After making yuzu curd from the precious yuzu brought back from Kyoto, I proceeded to make yuzu tarts the next day, because the yuzu curd should preferably be used up within a week.

In my mind, I kept thinking about a French-style tart, the French tarte au citron aka lemon tart because I thought it looks so tantalizing. LOL! Frankly, I've not eaten a lemon tart before because I'm not a big fan of lemon curd and there are always other more appealing pastry choices available.

But yuzu curd is different, personally I feel that it doesn't have that sharp tangy taste of lemon curd; instead, it's mild with a unique fragrance that makes me want to go for seconds.

Initially I thought it would be manageable, since I've had different tart making experiences like Hong Kong Flaky Egg Tart, Hokkaido Bake Cheese Tart, Mini Egg Tarts etc etc...

But instead of my usual tart pastry recipe, I went for another recipe which has a higher butter content. And so, tart pastry nightmare, all over again.

In addition, since I wanted a French-style tart, I had to use a tart ring instead of the usual tart tins/cases (which is easier to manage). New learning curve. Took some practice and my tarts didn't end up classy looking at all, they looked, uh, rustic?

Oh, let me rant about the tart ring! Went to Phoon Huat but couldn't find (what?! why?!), had to make a trip to TOTT Store :( Ok, I digressed.

There are only 4 ingredients to the sweet tart pastry, unsalted butter, icing sugar, egg and cake flour. Beat butter and sugar using k-beater till creamy, add the egg, blend till mixed and finally the cake flour. Beat till just blended. Place the dough onto a sheet of clingwrap and cover. Let the dough rest in fridge for 45-60mins.

Once the dough is rested and firm, divide into 6 portions and work on 1 portion (keep the rest in the fridge) each time. As the dough has high butter content, it gets soft super quickly in our hot and humid weather. The only advice I give, DUST! Yes, dust the work surface, rolling pin, even the dough with plain flour, else the dough will just stick everywhere and cannot even lift it up.

Flatten the dough to about 5mm thickness, use a cutter to stamp the dough (I use a fluted cutter here because my circle cutter is too small and I forgot to buy one to match the tart ring!). Lift the dough and place it over a tart ring, push it down using fingers and shape around the tart ring. By this time, the dough is quite soft, so back to the fridge for about 15 mins to firm up.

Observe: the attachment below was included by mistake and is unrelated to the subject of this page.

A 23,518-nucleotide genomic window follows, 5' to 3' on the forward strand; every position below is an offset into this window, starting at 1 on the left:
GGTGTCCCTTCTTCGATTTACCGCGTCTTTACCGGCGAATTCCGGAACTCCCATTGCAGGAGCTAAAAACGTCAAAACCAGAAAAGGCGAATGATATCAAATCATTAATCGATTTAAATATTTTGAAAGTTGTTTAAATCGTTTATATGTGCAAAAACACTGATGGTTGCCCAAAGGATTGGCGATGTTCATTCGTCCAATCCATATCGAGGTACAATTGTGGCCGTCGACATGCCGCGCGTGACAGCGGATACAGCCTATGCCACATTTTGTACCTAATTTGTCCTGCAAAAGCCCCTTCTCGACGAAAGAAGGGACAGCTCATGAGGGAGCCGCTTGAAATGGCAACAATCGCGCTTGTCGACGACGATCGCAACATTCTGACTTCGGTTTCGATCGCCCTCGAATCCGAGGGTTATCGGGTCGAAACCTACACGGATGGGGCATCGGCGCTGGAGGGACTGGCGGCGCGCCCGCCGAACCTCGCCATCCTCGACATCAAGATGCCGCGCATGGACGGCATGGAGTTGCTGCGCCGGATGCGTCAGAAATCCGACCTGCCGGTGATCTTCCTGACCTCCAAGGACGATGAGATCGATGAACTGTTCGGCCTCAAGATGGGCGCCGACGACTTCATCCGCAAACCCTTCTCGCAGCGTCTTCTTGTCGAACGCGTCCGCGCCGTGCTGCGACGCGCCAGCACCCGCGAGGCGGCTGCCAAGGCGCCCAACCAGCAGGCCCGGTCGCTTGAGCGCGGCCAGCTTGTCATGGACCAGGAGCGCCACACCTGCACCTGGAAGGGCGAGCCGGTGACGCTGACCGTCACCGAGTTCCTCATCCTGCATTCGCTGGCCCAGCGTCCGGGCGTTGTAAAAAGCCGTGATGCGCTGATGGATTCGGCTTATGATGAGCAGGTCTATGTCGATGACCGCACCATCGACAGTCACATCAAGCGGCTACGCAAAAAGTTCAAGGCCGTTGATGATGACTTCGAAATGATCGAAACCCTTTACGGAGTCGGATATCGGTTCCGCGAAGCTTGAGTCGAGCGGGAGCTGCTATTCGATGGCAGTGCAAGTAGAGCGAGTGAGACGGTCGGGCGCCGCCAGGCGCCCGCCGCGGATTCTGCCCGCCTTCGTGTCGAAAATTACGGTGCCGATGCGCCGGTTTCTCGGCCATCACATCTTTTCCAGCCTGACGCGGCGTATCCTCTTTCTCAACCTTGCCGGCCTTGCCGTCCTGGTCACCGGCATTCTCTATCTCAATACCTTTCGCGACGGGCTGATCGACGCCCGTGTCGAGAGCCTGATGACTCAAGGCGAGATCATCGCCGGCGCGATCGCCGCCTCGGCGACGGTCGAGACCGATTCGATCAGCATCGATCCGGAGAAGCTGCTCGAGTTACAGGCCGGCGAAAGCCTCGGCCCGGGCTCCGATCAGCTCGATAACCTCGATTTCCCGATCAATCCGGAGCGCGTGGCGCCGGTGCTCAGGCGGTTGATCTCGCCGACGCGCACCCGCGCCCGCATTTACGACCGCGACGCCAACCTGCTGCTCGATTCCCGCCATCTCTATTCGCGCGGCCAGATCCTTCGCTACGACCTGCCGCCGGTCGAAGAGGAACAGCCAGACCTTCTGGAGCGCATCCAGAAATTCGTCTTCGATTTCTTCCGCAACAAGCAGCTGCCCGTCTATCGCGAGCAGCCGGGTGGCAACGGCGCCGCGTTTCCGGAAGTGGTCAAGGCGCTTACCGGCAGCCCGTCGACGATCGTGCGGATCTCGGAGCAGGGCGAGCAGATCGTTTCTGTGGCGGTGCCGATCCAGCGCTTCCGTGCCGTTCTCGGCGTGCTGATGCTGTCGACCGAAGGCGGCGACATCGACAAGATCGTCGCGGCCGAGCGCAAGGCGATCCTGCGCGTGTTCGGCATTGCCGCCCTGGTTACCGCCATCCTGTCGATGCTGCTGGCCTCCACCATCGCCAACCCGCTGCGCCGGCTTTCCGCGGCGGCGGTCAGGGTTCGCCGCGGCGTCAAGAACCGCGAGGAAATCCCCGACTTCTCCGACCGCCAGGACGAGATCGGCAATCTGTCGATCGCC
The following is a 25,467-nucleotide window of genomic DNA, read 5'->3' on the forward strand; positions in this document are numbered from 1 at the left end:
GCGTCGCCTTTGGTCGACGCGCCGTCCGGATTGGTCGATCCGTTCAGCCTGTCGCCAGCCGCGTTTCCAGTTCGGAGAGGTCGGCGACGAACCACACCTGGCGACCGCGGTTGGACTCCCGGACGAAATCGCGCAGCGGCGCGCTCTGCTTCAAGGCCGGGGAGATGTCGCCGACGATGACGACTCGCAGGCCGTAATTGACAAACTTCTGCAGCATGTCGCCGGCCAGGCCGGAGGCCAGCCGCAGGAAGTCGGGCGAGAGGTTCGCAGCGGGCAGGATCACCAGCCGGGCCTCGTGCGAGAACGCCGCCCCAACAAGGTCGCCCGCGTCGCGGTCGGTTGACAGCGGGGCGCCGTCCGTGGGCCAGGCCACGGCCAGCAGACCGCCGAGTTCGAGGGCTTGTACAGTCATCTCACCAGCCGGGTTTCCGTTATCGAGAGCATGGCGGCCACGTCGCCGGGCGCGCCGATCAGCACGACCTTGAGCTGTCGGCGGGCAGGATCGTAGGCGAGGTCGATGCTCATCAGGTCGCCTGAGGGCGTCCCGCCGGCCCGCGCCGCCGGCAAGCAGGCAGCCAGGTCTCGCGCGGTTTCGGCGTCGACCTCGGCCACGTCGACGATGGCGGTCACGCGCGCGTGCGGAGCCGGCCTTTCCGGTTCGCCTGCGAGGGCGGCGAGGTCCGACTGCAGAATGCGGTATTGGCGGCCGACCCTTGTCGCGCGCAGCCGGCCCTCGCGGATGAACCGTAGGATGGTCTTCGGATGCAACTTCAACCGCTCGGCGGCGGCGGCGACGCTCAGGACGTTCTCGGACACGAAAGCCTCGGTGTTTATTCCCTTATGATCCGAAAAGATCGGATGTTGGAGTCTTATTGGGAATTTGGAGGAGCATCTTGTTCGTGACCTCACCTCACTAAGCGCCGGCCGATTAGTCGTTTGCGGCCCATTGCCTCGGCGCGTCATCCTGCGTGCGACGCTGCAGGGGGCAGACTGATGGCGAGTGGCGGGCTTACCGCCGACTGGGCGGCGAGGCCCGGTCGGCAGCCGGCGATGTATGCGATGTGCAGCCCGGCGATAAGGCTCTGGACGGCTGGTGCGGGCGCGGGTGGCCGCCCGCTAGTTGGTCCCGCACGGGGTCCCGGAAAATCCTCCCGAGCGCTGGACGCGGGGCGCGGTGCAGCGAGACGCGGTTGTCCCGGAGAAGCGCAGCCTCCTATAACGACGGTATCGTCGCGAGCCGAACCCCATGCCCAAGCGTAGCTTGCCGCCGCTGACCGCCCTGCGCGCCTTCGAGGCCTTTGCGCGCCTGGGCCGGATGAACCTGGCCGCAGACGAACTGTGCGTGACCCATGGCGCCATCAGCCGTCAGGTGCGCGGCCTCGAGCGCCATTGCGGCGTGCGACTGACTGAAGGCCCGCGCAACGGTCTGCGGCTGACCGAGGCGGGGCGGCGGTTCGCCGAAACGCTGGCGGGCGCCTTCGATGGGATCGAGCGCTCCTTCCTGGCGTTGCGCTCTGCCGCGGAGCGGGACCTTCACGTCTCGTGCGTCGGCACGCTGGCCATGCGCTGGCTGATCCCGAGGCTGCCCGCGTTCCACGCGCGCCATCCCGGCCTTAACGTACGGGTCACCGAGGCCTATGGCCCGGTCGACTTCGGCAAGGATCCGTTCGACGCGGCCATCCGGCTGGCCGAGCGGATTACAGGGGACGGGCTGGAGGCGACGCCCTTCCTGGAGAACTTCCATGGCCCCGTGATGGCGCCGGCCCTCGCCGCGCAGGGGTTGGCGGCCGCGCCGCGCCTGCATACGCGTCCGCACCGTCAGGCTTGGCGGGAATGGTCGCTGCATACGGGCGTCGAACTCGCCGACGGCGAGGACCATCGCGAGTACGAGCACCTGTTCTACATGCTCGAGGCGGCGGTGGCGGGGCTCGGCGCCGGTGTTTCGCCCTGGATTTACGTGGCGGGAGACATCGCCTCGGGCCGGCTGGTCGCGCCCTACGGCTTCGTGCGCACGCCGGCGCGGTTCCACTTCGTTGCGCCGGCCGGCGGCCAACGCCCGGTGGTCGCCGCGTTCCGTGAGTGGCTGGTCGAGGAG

After the tart dough is firmed, use a sharp knife to trim the top part (this step is optional if the fluted look is preferred). Place a sheet of clingwrap over the tart dough, then place pie weights or just beans into the tart. Wrap up the weights and bake in preheated oven at 180C for 13-15 mins. After 15 mins, remove the tart shells from the oven and remove the pie weights. The bottom of the tart shell seems to be under-baked (probably coz it's quite thick) so into oven to bake for another 8-10 mins.

My tart shells looked so ugly :( I did them in 3 batches, started from the top 2 (which I forgot to poke holes at the bottom of the dough and it puffed up a little), the 2nd batch was slightly better but over-baked and the final batch looked better overall but still far from what I expected!

Sweet Tart Pastry

  • 180g unsalted butter, softened at room temperature
  • 100g icing sugar
  • 1 egg
  • 250g cake flour
  1. Beat butter and sugar using k-beater till creamy.
  2. Add the egg, blend till mixed.
  3. Add the cake flour and beat till just blended.
  4. Place the dough onto a sheet of clingwrap and cover. Let the dough rest in fridge for 45-60mins.
  5. Once the dough is rested and firm, divide into 6 portions and work on 1 portion (keep the rest in the fridge) each time.
  6. Dust the work surface, rolling pin and dough with plain flour.
  7. Roll the dough to about 5mm thickness, use a cutter to stamp the dough.
  8. Lift the dough and place it over a tart ring, push it down using fingers and shape around the tart ring.
  9. Place the tart dough into the fridge for about 15 mins to firm up.
  10. After the tart dough is firmed, use a sharp knife to trim the top part.
  11. Place a sheet of clingwrap over the tart dough, then place pie weights or beans into the tart. Wrap up the weights and bake in preheated oven at 180C for 13-15 mins.
  12. After 15 mins, remove the tart shells from the oven and remove the pie weights. If the bottom of the tart shell is under-baked, bake for another 8-10 mins.
  13. Let the tart shells cool completely before topping with cream/curd/fruits of choice.

As the tart shells are quite big (couldn't find petite ones), I decided to fill only 2 of them with yuzu curd (store the rest in air-tight container and chill for other fillings another day).

Since the tart shells already looked so rustic, kept the decor simple as well. I brushed the surface of the curd with some yuzu marmalade, added a few shreds of the yuzu peels and topped off with a small sprig of mint leaves.

For the other tart, I just added a sprinkle of lime zest and topped with a strawberry.

The tart tasted not bad at all!